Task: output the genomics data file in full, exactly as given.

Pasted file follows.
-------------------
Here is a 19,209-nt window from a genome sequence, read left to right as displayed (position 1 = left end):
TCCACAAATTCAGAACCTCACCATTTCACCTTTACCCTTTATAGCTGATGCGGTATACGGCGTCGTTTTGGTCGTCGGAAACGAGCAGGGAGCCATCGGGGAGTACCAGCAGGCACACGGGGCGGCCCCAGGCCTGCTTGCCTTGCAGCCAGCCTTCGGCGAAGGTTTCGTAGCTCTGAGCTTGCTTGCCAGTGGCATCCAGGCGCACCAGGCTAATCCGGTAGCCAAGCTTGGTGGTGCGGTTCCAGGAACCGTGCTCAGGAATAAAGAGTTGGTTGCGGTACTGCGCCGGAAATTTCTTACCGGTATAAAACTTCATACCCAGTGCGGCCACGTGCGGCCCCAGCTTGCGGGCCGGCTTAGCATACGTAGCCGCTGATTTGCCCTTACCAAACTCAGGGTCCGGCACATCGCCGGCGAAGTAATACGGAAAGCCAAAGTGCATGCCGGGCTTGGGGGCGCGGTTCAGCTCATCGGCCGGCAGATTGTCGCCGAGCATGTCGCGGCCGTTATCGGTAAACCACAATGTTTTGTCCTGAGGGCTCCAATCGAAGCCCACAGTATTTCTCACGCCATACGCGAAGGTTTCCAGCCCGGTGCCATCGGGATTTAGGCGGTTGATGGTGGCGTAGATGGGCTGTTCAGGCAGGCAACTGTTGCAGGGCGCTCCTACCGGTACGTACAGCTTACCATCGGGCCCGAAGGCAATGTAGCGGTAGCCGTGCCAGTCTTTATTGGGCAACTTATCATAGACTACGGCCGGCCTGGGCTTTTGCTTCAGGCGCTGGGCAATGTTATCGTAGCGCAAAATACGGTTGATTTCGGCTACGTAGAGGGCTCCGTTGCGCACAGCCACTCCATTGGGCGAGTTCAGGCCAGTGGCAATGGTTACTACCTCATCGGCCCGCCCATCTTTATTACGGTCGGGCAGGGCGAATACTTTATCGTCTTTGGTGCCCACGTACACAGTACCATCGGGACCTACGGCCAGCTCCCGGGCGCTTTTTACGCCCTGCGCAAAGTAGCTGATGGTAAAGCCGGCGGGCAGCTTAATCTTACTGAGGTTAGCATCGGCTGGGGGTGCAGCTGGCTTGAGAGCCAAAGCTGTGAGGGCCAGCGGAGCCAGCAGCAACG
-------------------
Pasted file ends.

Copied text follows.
Here is a 19,209-nt window from a genome sequence, read left to right as displayed (position 1 = left end):
TCCACAAATTCAGAACCTCACCATTTCACCTTTACCCTTTATAGCTGATGCGGTATACGGCGTCGTTTTGGTCGTCGGAAACGAGCAGGGAGCCATCGGGGAGTACCAGCAGGCACACGGGGCGGCCCCAGGCCTGCTTGCCTTGCAGCCAGCCTTCGGCGAAGGTTTCGTAGCTCTGAGCTTGCTTGCCAGTGGCATCCAGGCGCACCAGGCTAATCCGGTAGCCAAGCTTGGTGGTGCGGTTCCAGGAACCGTGCTCAGGAATAAAGAGTTGGTTGCGGTACTGCGCCGGAAATTTCTTACCGGTATAAAACTTCATACCCAGTGCGGCCACGTGCGGCCCCAGCTTGCGGGCCGGCTTAGCATACGTAGCCGCTGATTTGCCCTTACCAAACTCAGGGTCCGGCACATCGCCGGCGAAGTAATACGGAAAGCCAAAGTGCATGCCGGGCTTGGGGGCGCGGTTCAGCTCATCGGCCGGCAGATTGTCGCCGAGCATGTCGCGGCCGTTATCGGTAAACCACAATGTTTTGTCCTGAGGGCTCCAATCGAAGCCCACAGTATTTCTCACGCCATACGCGAAGGTTTCCAGCCCGGTGCCATCGGGATTTAGGCGGTTGATGGTGGCGTAGATGGGCTGTTCAGGCAGGCAACTGTTGCAGGGCGCTCCTACCGGTACGTACAGCTTACCATCGGGCCCGAAGGCAATGTAGCGGTAGCCGTGCCAGTCTTTATTGGGCAACTTATCATAGACTACGGCCGGCCTGGGCTTTTGCTTCAGGCGCTGGGCAATGTTATCGTAGCGCAAAATACGGTTGATTTCGGCTACGTAGAGGGCTCCGTTGCGCACAGCCACTCCATTGGGCGAGTTCAGGCCAGTGGCAATGGTTACTACCTCATCGGCCCGCCCATCTTTATTACGGTCGGGCAGGGCGAATACTTTATCGTCTTTGGTGCCCACGTACACAGTACCATCGGGACCTACGGCCAGCTCCCGGGCGCTTTTTACGCCCTGCGCAAAGTAGCTGATGGTAAAGCCGGCGGGCAGCTTAATCTTACTGAGGTTAGCATCGGCTGGGGGTGCAGCTGGCTTGAGAGCCAAAGCTGTGAGGGCCAGCGGAGCCAGCAGCAACG